18 October 2011

Spring and JSR 330 scopes

Spring 3 added support for JSR 330 configuration, so you can use @Named and @Inject instead of @Component and @Autowired. Unfortunately Spring's default scoping is not compatible with JSR 330. Here is how it works:

Default behavior

By default Spring uses it's default scoping behaviour on JSR 330 configured beans like below.

@Named
public class GreetingService {
}

This means, that GreetingService will become a bean with singleton scope.

JSR 330 scopes

In difference to Spring JSR 330 defines, that the default scope of beans is prototype, which means a new object is created everytime it will be injected somewhere. If you want a different scoping you can create your own annotation for this like described here. JSR 330 already comes with a predifined scope annotation for singletons. To make Spring behave as specified in JSR 330, you can use a different scope resolver like below.

<context:component-scan base-package="my.package"
  scope-resolver="org.springframework.context.annotation.Jsr330ScopeMetadataResolver" />

Using this additional configuration, will make the above GreetingService bean prototype scoped. To make it a singleton bean again, you will need to use the singleton scope annotation.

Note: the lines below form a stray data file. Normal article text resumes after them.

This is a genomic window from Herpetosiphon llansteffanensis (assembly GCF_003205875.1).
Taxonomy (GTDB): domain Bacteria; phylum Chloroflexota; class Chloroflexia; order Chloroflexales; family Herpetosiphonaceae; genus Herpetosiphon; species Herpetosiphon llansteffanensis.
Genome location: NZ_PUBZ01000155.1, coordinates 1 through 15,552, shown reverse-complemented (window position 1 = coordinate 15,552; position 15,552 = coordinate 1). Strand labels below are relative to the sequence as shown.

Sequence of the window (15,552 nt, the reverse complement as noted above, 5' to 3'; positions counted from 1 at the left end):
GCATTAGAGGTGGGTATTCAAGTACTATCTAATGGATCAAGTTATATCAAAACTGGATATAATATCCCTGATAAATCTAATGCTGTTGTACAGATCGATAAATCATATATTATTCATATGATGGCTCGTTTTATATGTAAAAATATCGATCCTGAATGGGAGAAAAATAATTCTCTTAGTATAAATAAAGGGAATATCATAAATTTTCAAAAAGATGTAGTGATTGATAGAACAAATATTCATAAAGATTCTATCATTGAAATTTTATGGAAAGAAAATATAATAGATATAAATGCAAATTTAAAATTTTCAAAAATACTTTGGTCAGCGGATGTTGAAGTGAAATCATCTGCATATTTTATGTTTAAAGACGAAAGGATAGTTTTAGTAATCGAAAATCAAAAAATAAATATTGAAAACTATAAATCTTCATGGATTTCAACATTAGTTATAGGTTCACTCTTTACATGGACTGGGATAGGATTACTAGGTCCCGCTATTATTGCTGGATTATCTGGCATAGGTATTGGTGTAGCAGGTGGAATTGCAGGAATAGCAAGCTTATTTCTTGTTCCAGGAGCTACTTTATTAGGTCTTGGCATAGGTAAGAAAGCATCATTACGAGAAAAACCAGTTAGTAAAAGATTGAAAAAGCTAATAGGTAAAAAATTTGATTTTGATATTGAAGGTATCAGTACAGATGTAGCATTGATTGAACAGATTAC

@Named
@Singleton
public class GreetingService {
}

Custom scopes for JSR 330

Spring comes with further scopes like request or session. JSR 330 does not support them out of the box. You will have to create your own annotations for this. Let's look, how to do this for the request scope.

  1. Create your own scope annotation:
@Scope
@Documented
@Retention(RUNTIME)
public @interface Request {
}
  1. Extend Jsr330ScopeMetadataResolver to map your annotation on Spring's scope:
public class CustomScopeMetadataResolver extends Jsr330ScopeMetadataResolver {

  public Jsr330SpringScopeMetadataResolver() {
    registerScope(Request.class.getName(), WebApplicationContext.SCOPE_REQUEST);
  }

}
  1. Use your custom resolver in your Spring configuration:
<context:component-scan base-package="my.package"
  scope-resolver="my.resolver.package.CustomScopeMetadataResolver" />

The above sample will make all beans, that are annotated with your own @Request annotation request scoped.